Micro 6080


Advanced Microbial Genetics

Credit Hour(s): 3 Units
Instructor(s): Artsimovitch
Offered: Spring
Prerequisite(s): Micro 4130


Lecture Topics:

  • Microbial genetics – advantages and different levels of complexity
  • Maintenance and transfer of genetic information
  • DNA replication – control and interference
  • Transcription – mechanisms and variations
  • Transcription – the focal point of gene expression control
  • Complex regulation – control of rRNA synthesis in E. coli
  • Post-transcriptional control: regulation of RNA stability
  • Methods: making and moving mutants
  • Methods: analysis of protein/nucleic acid complexes in vivo and in vitro
  • Methods: bacterial expression systems
  • Methods: analysis of gene expression patterns
  • Plasmids: biology, maintenance, and uses; conjugation and virulence
  • Translation: the mechanism; ribosome structure and regulation
  • Co-translational events
  • Post-translational regulation
  • Protein secretion; bacterial toxins
  • Antibiotics: where do we find them and why new ones are hard to come by

Learning Outcomes:

Successful Students will be able to...

  • Understand that modern microbial genetics is rapidly evolving to utilize novel experimental and computational approaches needed to address medical and environmental challenges.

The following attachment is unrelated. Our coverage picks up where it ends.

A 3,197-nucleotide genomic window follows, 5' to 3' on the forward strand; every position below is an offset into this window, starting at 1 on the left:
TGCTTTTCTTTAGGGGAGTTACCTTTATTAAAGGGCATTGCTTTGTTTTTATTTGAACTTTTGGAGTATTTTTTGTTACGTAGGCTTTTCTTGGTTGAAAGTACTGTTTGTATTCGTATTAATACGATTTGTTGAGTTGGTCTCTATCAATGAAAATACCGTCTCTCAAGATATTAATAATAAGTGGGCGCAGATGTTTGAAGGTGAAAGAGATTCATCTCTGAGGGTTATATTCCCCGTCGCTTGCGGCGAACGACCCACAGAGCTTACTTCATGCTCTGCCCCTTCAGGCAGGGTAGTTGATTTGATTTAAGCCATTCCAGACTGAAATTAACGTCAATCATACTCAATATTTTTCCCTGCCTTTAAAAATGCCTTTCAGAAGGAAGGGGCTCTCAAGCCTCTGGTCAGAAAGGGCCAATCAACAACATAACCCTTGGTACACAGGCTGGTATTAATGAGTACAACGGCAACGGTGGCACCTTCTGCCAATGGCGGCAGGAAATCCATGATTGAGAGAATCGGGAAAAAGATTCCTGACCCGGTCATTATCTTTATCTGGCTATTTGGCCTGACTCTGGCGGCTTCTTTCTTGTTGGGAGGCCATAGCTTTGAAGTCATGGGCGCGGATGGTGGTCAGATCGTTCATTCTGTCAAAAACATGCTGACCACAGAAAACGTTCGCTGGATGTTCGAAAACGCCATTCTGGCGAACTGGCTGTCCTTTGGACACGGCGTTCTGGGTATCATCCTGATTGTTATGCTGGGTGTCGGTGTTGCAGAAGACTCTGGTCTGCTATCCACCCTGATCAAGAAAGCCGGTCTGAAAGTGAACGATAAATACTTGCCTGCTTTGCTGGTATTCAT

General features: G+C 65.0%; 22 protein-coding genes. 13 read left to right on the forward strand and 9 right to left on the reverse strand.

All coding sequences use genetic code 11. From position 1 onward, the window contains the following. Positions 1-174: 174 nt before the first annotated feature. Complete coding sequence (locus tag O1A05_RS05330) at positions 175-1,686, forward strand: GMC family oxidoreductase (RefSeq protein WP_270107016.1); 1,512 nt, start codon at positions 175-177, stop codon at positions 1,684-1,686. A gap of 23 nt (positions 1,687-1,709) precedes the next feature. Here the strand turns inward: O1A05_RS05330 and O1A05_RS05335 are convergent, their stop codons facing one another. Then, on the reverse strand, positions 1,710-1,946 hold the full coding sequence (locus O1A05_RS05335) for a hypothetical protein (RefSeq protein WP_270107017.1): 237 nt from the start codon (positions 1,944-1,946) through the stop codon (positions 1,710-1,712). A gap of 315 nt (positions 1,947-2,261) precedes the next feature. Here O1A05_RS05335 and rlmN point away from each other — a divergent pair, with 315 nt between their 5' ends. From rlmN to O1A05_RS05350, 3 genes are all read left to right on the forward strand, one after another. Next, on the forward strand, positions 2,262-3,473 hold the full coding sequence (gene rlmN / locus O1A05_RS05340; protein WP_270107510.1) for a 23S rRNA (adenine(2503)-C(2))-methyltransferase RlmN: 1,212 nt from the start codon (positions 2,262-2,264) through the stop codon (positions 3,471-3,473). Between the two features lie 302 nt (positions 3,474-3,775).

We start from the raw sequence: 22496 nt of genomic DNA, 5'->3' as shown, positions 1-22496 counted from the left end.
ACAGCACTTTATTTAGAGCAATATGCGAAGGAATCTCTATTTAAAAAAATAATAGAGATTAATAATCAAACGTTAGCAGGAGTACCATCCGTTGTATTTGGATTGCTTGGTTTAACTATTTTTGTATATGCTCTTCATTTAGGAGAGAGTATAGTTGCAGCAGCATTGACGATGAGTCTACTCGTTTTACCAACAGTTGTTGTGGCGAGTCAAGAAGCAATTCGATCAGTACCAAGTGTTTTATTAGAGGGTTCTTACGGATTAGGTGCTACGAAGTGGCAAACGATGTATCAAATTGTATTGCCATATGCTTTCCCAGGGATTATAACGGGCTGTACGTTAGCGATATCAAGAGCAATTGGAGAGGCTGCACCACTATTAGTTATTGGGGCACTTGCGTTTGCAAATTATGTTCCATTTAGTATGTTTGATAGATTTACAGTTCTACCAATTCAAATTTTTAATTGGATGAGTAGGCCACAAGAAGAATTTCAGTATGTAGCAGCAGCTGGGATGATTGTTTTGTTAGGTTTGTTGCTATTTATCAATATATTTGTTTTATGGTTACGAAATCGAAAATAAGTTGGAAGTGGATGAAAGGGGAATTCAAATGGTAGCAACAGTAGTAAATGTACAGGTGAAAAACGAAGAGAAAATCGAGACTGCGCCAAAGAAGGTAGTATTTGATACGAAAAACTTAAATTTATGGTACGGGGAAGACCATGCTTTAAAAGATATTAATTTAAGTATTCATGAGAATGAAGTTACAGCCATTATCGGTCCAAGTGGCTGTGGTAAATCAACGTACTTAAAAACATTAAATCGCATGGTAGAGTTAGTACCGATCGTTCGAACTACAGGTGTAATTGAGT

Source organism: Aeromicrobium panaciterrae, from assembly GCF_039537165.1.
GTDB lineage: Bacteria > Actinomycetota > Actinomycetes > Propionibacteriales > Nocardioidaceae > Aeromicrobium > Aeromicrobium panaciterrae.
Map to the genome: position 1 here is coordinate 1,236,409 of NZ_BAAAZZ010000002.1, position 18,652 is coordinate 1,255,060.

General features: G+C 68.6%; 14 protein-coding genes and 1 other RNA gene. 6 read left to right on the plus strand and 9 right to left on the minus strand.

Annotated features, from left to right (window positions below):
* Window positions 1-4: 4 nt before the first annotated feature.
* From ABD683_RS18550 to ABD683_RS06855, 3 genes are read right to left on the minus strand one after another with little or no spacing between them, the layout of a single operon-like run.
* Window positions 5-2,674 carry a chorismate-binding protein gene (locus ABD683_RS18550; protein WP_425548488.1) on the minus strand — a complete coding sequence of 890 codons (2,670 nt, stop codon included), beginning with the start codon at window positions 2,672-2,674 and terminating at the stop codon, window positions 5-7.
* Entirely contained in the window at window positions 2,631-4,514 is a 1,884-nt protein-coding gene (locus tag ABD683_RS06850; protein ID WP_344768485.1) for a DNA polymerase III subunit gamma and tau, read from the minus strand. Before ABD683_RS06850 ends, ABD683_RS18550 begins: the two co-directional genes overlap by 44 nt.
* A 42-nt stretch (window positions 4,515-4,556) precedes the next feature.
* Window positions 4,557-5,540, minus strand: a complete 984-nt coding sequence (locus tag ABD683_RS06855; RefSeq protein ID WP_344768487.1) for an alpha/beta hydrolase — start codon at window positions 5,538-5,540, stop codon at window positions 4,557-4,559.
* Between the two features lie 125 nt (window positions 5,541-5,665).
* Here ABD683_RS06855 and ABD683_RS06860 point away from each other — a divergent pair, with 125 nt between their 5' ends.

• Describe general approaches used to study microbial systems and argue what advantages and disadvantages each approach has; explain the principles of commonly used methods; understand the difference between analysis of global cellular responses and studies of a defined regulatory element.
  • Design experimental approaches to address an outstanding question. Understand the utility of model systems and explain when their use is justified.
  • Explain how studies of bacteriophages contributed to development of bacterial genetics.
  • Understand the mechanism of DNA replication, sources of genetic diversity, and control of genome integrity. Describe the steps in RNA synthesis and provide examples of protein factors and small molecule effectors that affect each of these steps.
  • Distinguish common patterns of transcriptional control.
  • Describe examples of specific and global regulators; highlight differences and similarities.
  • Understand the diversity of regulators: accessory proteins, RNAs, metabolites, etc. Describe how different bacteria can use different strategies to control analogous pathways.
  • Describe mechanisms of posttranscriptional control of different classes of RNAs.
  • Understand the basic mechanism of protein synthesis, identify different steps and the key players in the process. Describe strategies that cells use to control translation in response to metabolic needs and environmental stresses. Understand that genome replication, DNA repair, and gene expression processes occur concurrently and are coordinately regulated.
  • Distinguish different secretion systems in bacteria; explain how these systems are exploited by pathogens. Understand the pathways of genetic exchange in bacteria.
  • Understand the current challenges in pathogen control.
  • Give examples of successful antibiotics and common mechanisms of resistance; explain different approaches used to identify new antimicrobial agents.